Trigger Group

The trigger group is often a standalone and drop-in replacement unit that easily pins inside your lower receiver. Every thing from mil-spec to competition triggers are on the market with different finishes, trigger pads, and weights. We recommend a performance trigger that feels good to you.


The handguard is often a beautiful piece that gives the rifle a specific look and function. If you haven't purchased a fully built upper receiver you actually get to pick out your handguard. There are many options i.e., quad rail, keymod, free-floating systems etc. You want to pick something that is comfortable and accommodates your gas system and tactical accessories (lights and lasers). You can pick the length of the handguard, the shape, and the finish from a wide variety of manufacturers.

Charging Handle

The charging handle is something you're going to use when charging the rifle. You want it to look good, feel good, and function smoothly. High performance charging handles are made from a wide variety of manufacturers in many styles and colors.


The grip may be the most important part of the ergonomic setup for you. A wide variety of grips are available in different styles, materials, and colors. We recommend models from Magpul, Ergo, and Hogue.


The buttstock for your AR rifle build is very important. You want it to be lightweight yet supportive, and be as functional as possible. Collapsable stocks with adjustable cheek rests are great for benchrest shooting and more streamlined stocks are better for holding the rifle while standing. Magpul stocks are a common go to at Peninsula Guns and they make a wide variety of options. Depending on what types of shooting you will be doing you can choose a stock that has a great fit and feel while being as functional and light as possible.

Buffer Tube & Buffer Assembly

The buffer tube houses the buffer spring and connects to the lower receiver. This component is what most AR rifle stocks attach to. Most rifles will come with a standard mil-spec buffer tube and spring. There are many manufacturers that produce high-end performance buffer tubes and springs that achieve more consistency, reliability, longevity and smoother operation. Better quality springs tuned to specific weights are often paired with low friction and lightweight tubes. Some buttstock designs even come with their own buffer tube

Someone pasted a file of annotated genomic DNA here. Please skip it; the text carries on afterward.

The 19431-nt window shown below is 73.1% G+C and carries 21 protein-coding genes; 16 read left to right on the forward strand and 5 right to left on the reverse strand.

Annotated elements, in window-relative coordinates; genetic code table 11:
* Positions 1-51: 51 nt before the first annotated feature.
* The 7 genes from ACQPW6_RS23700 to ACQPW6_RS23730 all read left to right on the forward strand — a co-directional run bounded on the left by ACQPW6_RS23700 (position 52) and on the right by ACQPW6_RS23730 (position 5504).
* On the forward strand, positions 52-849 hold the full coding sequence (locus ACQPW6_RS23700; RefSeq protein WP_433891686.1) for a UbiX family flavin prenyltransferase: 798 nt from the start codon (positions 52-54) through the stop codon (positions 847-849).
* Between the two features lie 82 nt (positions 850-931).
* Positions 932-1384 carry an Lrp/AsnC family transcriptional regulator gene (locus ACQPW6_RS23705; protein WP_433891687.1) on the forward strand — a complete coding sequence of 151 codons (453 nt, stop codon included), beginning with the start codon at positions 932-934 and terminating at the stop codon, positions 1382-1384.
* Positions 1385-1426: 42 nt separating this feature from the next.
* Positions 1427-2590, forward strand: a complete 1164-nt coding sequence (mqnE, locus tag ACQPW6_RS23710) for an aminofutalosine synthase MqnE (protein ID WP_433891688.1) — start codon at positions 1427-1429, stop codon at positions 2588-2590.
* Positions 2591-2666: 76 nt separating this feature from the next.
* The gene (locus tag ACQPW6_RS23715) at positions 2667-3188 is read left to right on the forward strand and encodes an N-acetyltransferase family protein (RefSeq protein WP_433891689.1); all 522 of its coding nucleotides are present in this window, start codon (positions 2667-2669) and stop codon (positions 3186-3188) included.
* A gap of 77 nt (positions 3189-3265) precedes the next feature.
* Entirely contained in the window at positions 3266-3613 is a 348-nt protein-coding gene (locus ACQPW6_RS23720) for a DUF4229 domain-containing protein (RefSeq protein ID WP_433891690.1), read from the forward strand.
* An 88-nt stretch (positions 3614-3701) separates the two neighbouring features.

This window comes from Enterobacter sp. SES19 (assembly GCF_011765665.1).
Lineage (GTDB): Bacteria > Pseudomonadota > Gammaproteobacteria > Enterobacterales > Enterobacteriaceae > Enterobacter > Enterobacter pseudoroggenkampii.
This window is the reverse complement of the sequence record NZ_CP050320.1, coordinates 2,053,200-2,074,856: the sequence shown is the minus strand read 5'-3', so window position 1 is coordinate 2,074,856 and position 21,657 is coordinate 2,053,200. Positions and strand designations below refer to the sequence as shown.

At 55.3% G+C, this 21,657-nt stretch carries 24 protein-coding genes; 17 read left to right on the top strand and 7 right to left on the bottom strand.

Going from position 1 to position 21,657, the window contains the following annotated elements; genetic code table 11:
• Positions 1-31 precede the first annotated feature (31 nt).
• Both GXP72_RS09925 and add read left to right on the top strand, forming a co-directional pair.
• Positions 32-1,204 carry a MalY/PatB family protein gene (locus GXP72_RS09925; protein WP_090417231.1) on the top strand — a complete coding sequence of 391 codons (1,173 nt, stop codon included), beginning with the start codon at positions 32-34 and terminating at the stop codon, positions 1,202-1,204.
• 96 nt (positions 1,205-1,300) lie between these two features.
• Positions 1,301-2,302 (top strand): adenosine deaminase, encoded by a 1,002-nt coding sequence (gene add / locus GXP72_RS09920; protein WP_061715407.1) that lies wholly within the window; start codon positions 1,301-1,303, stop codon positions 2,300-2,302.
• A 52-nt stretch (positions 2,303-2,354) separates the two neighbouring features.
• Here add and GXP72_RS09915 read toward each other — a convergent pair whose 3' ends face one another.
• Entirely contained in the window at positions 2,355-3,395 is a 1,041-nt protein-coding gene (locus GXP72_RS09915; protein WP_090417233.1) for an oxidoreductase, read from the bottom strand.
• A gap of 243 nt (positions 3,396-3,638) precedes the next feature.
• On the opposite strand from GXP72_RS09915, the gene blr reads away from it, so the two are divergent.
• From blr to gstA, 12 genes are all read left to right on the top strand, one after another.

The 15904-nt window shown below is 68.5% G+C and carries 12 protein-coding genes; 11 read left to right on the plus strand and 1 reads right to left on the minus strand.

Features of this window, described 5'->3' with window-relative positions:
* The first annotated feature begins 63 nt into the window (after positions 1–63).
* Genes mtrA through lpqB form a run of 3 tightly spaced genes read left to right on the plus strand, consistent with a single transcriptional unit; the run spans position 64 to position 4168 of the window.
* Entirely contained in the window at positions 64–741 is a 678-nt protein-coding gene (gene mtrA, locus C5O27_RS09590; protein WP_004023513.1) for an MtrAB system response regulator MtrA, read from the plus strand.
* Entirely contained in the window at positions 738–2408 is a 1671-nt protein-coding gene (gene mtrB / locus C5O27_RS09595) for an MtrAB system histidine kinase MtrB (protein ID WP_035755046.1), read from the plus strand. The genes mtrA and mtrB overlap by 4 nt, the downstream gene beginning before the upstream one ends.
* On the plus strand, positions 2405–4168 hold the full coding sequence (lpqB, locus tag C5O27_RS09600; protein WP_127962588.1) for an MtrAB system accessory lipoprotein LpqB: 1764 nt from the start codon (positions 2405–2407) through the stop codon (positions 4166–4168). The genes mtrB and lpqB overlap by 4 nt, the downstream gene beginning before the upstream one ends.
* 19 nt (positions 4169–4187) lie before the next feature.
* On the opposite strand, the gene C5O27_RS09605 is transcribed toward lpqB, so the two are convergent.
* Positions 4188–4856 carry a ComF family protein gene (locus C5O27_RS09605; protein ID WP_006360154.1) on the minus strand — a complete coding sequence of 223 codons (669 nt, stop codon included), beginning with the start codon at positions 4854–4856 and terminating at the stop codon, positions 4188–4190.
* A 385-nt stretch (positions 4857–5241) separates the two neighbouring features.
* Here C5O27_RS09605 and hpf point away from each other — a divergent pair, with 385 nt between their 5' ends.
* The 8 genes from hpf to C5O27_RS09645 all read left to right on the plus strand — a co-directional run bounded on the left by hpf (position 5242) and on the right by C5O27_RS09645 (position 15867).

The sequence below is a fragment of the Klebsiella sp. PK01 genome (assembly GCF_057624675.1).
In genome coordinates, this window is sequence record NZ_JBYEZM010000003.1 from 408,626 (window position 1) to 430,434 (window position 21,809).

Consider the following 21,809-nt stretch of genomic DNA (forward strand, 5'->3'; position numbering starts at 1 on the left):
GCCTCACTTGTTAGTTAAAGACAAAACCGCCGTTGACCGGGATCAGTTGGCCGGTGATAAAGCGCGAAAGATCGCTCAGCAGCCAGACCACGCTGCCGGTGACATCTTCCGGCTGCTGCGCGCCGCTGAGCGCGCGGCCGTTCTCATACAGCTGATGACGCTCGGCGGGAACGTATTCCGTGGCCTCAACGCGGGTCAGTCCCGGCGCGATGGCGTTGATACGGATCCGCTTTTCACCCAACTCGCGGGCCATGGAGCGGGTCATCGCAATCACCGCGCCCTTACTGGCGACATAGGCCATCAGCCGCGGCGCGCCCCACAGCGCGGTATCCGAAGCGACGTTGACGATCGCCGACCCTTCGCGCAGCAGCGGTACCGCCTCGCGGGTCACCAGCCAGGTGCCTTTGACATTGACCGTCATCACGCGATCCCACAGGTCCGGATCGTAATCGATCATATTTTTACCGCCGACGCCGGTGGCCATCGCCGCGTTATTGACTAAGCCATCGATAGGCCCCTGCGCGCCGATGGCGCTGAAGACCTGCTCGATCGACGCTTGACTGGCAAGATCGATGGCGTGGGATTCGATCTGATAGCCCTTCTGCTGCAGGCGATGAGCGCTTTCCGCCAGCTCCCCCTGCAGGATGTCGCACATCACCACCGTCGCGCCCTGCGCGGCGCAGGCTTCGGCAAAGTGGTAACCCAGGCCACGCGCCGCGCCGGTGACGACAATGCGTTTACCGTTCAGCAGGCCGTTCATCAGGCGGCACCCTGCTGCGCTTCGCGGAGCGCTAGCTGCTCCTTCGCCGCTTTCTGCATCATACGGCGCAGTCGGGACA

Safety Selector

Safety selector switches are often upgraded from the factory mil-spec safety selector. Several brands offer short-throw safety selectors which engage or disengage the safety with less movement - call it 45 degrees versus 90 degrees of movement. Some of them use refined machining, beautiful anodized coatings, and modular levers that can be swapped out and selected based on preference

Magazine Release

The magazine release is an important part of the rifle and something that is a bit controversial in California. Most AR rifles with pistol grips, flash hiders, and removable magazines are considered assault weapons. Assault weapons require the owner to pay and register it with the DOJ as such. The reason so many ARs are on the shelves of shops and in the hands of consumers is due to a product called the "bullet button". The "bullet button" is a magazine release that requires a small tool, or the tip of a bullet, to depress the release and drop the magazine from the rifle. You cannot configure a rifle in California without a permanently attached magazine or the use of a bullet button. If you have an AR that has been registered as an assault weapon, you are free to use a standard AR mag release.

Dust Covers

Dust covers are not needed by most sporting shooters but are common to the AR rifle. A dust cover seals the open chamber and bolt from dirt while not operating the rifle. Once the first rounds is fired, the dust cover springs open and stays open until manually closed. These come in many finishes and often have a funny phrase written on the inside of the cover. Have fun personalizing your rifle with this small and inexpensive accessory.